We moved to Qatar. A very small country located in the Middle East, near United Arab Emirates and Saudi Arabia. It is a little closer to Nigeria, which was good for visiting family and friends. To make things more complicated even though we moved to Qatar, my brother and I were enrolled to start high school in the U.S.. My mum thought it would be helpful for my brother and I to be more in tune with the American school system, since we planned to go to university in the States. Which I have to say was brilliant. Changing from the British school system to American would have been much harder if we had to do it in our late teens. We spent summers and christmas in Qatar with our parents and the other months of the year in Georgia attending boarding school. 15 hour fights to us was like taking a drive to the grocery store. You have heard of couples in long distance relationships. But have you heard of families in long distance relationships? It wasn’t terrible because my mum’s brother and his family live in Georgia meaning we had loved ones close by.   

Okay, let’s debrief. I was born in Texas, Raised in Nigeria and Malaysia, lived in Qatar while schooling in the U.S.. Now is, “Where are you from” as easy to answer as you thought? I probably sound like I’m nagging but I don’t mean for it to come off that way. Believe me when I say I would never trade any of my experiences for anything. Moving around has made me into the outgoing individual I am today. When I was younger I did struggle with my identity. I was never “American enough” or too Americanized to be Nigerian. Living in Malaysia I went to an international school and was exposed to so many kids in my situation. My best friend was Afghan Pakistani Canadian. One of my close friends was half British and half Korean. I realized that we can be more than one thing, one category, one nationality, one race and it’s okay. In fact, it is not just okay. It is amazing!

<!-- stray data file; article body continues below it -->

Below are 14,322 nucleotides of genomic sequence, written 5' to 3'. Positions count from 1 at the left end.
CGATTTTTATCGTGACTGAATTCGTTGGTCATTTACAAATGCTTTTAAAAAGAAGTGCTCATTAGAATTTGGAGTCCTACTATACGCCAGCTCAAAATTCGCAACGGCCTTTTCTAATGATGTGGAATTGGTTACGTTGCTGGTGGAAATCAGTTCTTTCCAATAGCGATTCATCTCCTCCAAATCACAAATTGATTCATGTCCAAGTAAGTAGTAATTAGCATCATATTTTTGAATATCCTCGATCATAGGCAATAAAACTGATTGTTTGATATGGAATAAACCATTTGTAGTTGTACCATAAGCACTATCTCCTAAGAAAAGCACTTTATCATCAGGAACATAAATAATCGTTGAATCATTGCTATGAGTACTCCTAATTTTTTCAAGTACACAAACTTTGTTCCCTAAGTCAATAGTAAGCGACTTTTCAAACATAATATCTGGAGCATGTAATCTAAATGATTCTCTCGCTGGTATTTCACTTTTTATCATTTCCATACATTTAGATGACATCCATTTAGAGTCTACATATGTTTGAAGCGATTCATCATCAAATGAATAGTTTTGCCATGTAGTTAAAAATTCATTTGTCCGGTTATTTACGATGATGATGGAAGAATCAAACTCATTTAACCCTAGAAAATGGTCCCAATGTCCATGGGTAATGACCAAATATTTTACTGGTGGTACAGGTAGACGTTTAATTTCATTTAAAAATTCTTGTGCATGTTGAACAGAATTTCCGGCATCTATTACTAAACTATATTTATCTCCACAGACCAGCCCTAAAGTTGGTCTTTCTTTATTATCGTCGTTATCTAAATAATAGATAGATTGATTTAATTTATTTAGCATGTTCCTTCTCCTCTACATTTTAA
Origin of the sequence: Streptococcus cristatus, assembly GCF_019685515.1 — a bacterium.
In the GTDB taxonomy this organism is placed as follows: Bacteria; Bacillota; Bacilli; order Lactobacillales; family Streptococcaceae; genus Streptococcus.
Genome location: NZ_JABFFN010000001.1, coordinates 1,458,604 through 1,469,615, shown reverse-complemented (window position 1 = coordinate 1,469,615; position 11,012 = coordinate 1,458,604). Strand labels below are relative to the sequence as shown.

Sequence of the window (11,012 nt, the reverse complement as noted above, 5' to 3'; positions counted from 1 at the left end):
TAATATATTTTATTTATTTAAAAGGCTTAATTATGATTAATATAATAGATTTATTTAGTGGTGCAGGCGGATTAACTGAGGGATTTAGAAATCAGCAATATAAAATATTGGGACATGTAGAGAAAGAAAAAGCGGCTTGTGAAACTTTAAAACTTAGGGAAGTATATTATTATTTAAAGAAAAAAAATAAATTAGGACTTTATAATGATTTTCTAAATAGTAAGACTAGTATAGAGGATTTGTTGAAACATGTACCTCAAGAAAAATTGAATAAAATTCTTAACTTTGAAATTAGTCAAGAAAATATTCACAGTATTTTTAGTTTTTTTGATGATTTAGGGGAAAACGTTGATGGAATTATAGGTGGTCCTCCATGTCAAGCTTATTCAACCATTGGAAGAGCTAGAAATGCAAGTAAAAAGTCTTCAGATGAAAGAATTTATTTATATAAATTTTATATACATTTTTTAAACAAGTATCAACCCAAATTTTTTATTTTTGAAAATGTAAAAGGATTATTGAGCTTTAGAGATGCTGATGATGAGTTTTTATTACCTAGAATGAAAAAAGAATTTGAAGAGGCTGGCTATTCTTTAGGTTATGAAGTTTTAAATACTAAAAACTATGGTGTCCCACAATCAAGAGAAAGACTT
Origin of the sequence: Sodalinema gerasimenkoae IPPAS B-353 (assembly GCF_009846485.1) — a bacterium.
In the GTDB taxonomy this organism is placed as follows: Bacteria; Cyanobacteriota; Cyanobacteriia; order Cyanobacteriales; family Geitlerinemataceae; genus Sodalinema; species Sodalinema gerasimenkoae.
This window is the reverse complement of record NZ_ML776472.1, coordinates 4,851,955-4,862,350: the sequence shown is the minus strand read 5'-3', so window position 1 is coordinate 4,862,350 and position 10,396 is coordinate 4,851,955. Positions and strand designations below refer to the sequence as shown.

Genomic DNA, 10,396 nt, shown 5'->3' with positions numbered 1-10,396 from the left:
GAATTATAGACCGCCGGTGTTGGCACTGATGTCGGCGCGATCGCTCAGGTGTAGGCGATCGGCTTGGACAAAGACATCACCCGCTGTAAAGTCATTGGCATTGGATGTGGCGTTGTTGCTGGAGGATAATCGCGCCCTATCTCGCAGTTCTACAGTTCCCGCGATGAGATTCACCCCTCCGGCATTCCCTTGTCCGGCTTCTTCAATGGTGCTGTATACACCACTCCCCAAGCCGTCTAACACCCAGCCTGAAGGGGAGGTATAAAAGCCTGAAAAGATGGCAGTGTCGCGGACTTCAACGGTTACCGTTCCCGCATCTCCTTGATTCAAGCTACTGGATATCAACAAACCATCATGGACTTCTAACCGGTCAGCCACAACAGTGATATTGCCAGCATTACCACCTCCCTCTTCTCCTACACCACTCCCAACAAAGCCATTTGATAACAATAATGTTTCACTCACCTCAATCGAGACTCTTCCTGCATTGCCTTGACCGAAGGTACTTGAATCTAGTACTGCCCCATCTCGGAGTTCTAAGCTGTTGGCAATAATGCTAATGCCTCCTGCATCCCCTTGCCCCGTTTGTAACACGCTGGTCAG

As I got older and started to be more comfortable with who I am. I understood the beauty of diversity and being different. Living in today’s world things are always changing. The more globalized we become, the more people like me exist. A while back, I heard of the term, Third Culture Kid. Which if you can identify with my situation, you probably are one.